Several systems operated by the government of Costa Rica were hit with a ransomware attack this week, according to the country’s president Carlos Alvarado Quesada.
The Conti ransomware group added systems connected to several government agencies to its list of victims on Tuesday and Wednesday. Government officials confirmed Conti’s involvement.
Quesada said the attack was meant to “threaten the stability of the country in a transition situation.” The country elected a new president – former World Bank official Rodrigo Chaves – on April 4.
Quesada released a video addressing the ransomware attack on Thursday, telling the public that the country will not pay the ransom, which some have said is $10 million.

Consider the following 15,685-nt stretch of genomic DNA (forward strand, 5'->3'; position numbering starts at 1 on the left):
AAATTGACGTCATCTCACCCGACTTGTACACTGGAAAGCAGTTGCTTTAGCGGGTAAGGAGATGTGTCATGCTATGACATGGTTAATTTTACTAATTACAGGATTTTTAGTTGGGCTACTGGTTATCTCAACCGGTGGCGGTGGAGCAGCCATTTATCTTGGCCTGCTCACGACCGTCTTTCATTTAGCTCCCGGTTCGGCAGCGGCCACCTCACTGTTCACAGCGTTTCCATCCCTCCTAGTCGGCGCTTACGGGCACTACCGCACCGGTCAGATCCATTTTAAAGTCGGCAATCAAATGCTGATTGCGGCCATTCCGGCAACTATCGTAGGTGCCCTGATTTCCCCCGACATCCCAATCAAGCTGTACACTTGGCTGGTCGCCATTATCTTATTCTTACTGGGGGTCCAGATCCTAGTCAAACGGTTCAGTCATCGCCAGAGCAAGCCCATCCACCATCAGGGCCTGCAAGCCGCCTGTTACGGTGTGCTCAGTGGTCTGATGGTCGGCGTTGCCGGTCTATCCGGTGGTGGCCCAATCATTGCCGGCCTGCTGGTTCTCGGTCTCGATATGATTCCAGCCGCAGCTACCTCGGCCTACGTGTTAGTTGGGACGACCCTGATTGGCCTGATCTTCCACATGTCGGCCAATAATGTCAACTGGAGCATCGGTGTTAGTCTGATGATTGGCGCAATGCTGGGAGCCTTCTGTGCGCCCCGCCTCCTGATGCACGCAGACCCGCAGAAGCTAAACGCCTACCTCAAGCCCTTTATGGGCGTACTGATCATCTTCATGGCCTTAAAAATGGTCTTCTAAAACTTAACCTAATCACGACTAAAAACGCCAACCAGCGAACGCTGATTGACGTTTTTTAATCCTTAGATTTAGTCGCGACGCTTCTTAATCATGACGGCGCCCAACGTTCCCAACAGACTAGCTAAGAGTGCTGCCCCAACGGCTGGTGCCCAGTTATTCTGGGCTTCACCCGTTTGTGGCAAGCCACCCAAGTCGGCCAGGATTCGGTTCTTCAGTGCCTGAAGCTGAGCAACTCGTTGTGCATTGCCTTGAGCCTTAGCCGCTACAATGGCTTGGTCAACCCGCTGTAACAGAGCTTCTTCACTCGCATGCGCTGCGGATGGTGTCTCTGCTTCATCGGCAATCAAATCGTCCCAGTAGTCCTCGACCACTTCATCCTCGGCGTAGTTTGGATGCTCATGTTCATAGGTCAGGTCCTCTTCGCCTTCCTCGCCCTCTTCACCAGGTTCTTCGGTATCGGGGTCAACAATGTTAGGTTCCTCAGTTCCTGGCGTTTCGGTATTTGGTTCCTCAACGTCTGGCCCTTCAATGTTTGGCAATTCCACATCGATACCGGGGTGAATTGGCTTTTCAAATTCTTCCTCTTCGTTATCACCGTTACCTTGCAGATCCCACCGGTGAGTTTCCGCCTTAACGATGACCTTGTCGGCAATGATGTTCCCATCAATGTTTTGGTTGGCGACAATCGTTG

“It is not just an attack on the institutions affected, the government or importers and exporters. It is a criminal cyberattack on the state and the entire country. It cannot be separated from the complex global geopolitical situation in a digitalized world,” he said.
“There are several institutions that have been attacked, the most notable being the Ministry of Finance. Pension payments have already been deposited and social assistance, such as the Let’s Advance program, will start tomorrow as is scheduled. The same will be done next week with the public forms as well work is being done to standardize import and export processes.”
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